Deposition of amyloid proteins in the epicardial coronary arteries of 58 patients with primary systemic amyloidosis.
ABSTRACT We sought to determine the distribution and the effect of amyloid on epicardial coronary arteries in patients with primary cardiac amyloidosis.
We reviewed pathologic specimens taken after autopsy or cardiac transplantation from 58 patients with primary cardiac amyloidosis. Patients were seen from 1981 to 2000. Multiple sections of epicardial coronary arteries (left anterior descending artery, left circumflex artery, and right coronary artery) were examined to determine the degree of amyloid deposition in the intima, media, adventitia, and vasa vasorum (vasa vasorum are nutrient arteries for the coronary arteries themselves).
In 56 of 58 patients (97%), amyloid was present in epicardial coronary arteries. Amyloid was identified in all artery layers (intima, media, and adventitia), and more patients had amyloid in the adventitia. However, amyloid did not cause intraluminal obstruction of epicardial coronary arteries in any patient. The vasa vasorum had considerable deposits and, in many patients, were obstructed by amyloid. Patients with obstruction of the vasa vasorum were significantly more likely to have obstructive intramural coronary amyloidosis than patients without vasa vasorum obstruction (P=.002).
The epicardial coronary arteries of patients with primary cardiac amyloidosis had extensive amyloid deposition. This deposition, however, did not lead to obstruction of epicardial coronary arteries and therefore did not contribute to ischemic syndromes observed in these patients. Obstruction of the vasa vasorum was associated with obstructive intramural coronary amyloidosis.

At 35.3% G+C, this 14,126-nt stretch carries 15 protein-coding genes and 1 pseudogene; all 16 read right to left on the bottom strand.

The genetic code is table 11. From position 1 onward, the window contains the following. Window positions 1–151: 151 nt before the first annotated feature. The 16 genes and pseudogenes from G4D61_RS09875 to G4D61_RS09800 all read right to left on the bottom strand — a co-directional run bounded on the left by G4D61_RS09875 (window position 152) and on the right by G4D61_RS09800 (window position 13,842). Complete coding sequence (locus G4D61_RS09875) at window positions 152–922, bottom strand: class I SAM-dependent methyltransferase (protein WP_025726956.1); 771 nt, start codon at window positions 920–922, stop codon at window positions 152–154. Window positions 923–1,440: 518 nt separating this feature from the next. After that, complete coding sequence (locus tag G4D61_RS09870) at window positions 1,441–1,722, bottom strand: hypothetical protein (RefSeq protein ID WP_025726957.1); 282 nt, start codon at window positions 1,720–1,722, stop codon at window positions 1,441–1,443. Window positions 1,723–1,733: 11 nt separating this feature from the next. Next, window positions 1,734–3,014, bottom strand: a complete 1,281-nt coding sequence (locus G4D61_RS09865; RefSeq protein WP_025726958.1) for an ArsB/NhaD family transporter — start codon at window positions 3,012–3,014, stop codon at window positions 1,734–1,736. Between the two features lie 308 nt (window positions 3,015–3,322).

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ABSTRACT: The heart is involved in more than one third of patients with primary (AL) amyloidosis at diagnosis and it is by far the most common cause of death. Rhythm and conduction abnormalities generally represent the terminal event. The aims of this study were to determine the spectrum of Holter abnormalities found in AL amyloidosis and to assess their prognostic significance, particularly in relation to sudden death. Fifty-one patients with AL amyloidosis were included, and all of them had a complete history, physical examination, two-dimensional echocardiography, and 24-hour Holter monitoring. Fifty-five percent of these patients had echographic signs of heart involvement and 23% had heart failure. Complex ventricular arrhythmias were found in 57% of patients, couplets in 29%, and nonsustained ventricular tachycardia in 18%. Overall median survival was 23.4 months. Congestive heart failure, echocardiographic abnormalities, and Holter abnormalities adversely affected survival. The multivariate analysis demonstrated that interventricular septum thickness and couplets were independent predictors of survival. The presence of couplets correlated with sudden death. Holter monitoring may contribute to assessing the prognosis of patients with AL amyloidosis.Pacing and Clinical Electrophysiology 09/2001; 24(8 Pt 1):1228-33. · 1.75 Impact Factor